What The Book Of Genesis Can Teach Us About SpeculationFEE
The Bible’s account of Joseph in Genesis (Chapters 37, 39-49) presents a story rich in lessons. One is an economics lesson. To wit: Speculation in markets can play a positive role in promoting overall economic well-being. This is an important lesson because speculators are typically classified as societal thieves. Before drawing the economics lesson out of the account, let’s first outline its highlights.
How the Story Goes
Joseph was one of Jacob’s twelve sons, ten of whom were Joseph’s half-brothers. Because he was Jacob’s favorite son and exercised an air of superiority around his half-brothers, Joseph earned the enmity of his half-brothers. Events transpired such that they sold Joseph into Egyptian slavery. Once in Egypt, however, Joseph prospered both as the slave of a government official and later in Pharaoh’s prison, the latter a result of being accused (falsely) of attempted rape of the official’s wife.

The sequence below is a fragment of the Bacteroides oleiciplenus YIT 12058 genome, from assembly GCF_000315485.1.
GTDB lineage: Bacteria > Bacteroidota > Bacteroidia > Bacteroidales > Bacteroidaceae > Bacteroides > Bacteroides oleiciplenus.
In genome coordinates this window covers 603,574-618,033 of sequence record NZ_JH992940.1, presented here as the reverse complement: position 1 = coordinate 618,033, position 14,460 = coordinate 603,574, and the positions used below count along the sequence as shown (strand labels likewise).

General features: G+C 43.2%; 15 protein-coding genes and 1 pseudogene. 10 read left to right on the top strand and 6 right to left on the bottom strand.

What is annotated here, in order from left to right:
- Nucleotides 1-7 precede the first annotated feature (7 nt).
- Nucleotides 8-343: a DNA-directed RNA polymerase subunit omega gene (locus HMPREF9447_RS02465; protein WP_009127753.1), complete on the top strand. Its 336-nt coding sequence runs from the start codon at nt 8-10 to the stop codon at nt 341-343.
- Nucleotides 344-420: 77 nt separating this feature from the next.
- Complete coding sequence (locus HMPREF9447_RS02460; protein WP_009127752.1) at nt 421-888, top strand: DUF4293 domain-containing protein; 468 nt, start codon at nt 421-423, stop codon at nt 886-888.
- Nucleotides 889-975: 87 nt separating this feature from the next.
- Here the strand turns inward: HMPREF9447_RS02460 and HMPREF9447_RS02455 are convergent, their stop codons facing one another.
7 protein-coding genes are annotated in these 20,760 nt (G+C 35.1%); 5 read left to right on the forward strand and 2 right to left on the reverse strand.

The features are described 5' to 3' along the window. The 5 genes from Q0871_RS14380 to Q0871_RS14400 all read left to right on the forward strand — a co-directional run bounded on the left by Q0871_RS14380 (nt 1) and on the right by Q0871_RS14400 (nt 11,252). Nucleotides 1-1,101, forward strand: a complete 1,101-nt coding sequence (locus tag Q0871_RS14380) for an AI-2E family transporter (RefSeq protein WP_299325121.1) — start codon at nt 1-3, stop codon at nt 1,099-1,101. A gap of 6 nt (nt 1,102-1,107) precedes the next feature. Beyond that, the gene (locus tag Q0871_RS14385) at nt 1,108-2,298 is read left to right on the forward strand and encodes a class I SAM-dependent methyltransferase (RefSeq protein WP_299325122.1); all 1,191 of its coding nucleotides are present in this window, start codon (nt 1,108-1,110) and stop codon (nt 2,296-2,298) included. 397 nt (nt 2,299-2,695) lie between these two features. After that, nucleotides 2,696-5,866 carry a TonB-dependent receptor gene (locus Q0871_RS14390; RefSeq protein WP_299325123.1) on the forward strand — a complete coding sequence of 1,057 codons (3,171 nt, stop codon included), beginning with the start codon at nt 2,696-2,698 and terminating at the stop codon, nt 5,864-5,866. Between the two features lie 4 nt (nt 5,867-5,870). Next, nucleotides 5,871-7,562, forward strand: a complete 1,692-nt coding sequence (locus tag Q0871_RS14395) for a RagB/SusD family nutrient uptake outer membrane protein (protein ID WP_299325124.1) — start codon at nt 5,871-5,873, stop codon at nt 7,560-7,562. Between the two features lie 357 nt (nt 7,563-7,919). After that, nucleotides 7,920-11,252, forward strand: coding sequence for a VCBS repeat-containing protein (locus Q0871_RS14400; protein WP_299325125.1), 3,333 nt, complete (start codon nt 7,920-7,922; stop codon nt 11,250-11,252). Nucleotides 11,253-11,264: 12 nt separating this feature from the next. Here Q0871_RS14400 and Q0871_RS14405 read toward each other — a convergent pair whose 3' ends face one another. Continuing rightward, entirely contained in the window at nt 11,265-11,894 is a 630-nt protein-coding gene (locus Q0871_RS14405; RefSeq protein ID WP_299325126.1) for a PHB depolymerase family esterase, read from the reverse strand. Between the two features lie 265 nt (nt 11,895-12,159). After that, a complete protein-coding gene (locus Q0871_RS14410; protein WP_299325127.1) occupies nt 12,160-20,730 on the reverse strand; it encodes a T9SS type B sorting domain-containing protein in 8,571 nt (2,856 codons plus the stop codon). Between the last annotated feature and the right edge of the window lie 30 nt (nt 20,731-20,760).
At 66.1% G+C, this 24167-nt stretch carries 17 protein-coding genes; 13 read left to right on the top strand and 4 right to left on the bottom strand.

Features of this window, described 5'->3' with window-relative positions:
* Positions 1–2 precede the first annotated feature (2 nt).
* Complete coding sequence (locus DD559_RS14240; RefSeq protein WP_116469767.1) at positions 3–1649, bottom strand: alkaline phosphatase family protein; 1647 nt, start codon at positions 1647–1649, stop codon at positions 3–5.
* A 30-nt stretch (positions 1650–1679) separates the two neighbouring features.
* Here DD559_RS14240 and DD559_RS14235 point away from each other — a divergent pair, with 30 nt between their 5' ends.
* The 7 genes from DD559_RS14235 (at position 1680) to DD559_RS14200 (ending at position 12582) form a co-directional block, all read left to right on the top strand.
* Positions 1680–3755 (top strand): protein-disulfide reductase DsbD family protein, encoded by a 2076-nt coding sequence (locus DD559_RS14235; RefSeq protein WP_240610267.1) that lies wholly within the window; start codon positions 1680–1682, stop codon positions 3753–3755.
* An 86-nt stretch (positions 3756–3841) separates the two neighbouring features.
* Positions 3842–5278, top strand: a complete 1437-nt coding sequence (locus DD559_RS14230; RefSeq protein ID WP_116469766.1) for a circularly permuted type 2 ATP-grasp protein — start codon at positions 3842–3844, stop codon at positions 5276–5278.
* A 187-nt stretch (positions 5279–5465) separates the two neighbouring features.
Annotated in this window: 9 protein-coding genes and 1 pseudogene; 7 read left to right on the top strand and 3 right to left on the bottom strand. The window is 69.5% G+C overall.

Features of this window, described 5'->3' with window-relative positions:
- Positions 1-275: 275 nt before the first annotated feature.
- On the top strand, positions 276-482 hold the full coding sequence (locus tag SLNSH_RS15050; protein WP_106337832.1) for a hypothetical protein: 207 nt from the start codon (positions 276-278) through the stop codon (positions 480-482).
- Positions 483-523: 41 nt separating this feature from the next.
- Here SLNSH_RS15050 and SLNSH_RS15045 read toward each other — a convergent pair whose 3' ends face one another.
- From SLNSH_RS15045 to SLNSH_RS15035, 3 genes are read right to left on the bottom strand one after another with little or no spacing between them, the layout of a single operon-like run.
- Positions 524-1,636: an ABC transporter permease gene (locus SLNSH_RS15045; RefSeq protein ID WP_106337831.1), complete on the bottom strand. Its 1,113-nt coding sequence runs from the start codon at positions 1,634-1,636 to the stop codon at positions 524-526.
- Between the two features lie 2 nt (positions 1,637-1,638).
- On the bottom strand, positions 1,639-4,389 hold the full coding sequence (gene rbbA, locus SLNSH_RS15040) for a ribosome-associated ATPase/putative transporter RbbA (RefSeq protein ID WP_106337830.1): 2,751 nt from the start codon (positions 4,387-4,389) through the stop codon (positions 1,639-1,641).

While Joseph was in prison, Pharaoh had dreams that his advisors could not interpret. The dreams were: 1) seven fatted calves were consumed by seven skinny calves, and 2) seven succulent ears of grain were consumed by seven blighted ears of grain. One of Pharaoh’s servants, who had been in prison with Joseph, told Pharaoh about Joseph’s ability to interpret dreams. Pharaoh summoned Joseph to interpret. Joseph said his God told him (the ultimate example of “inside information,” I’d say) the dreams meant that Egypt would have seven bountiful agricultural harvests followed by seven years of famine-level harvests.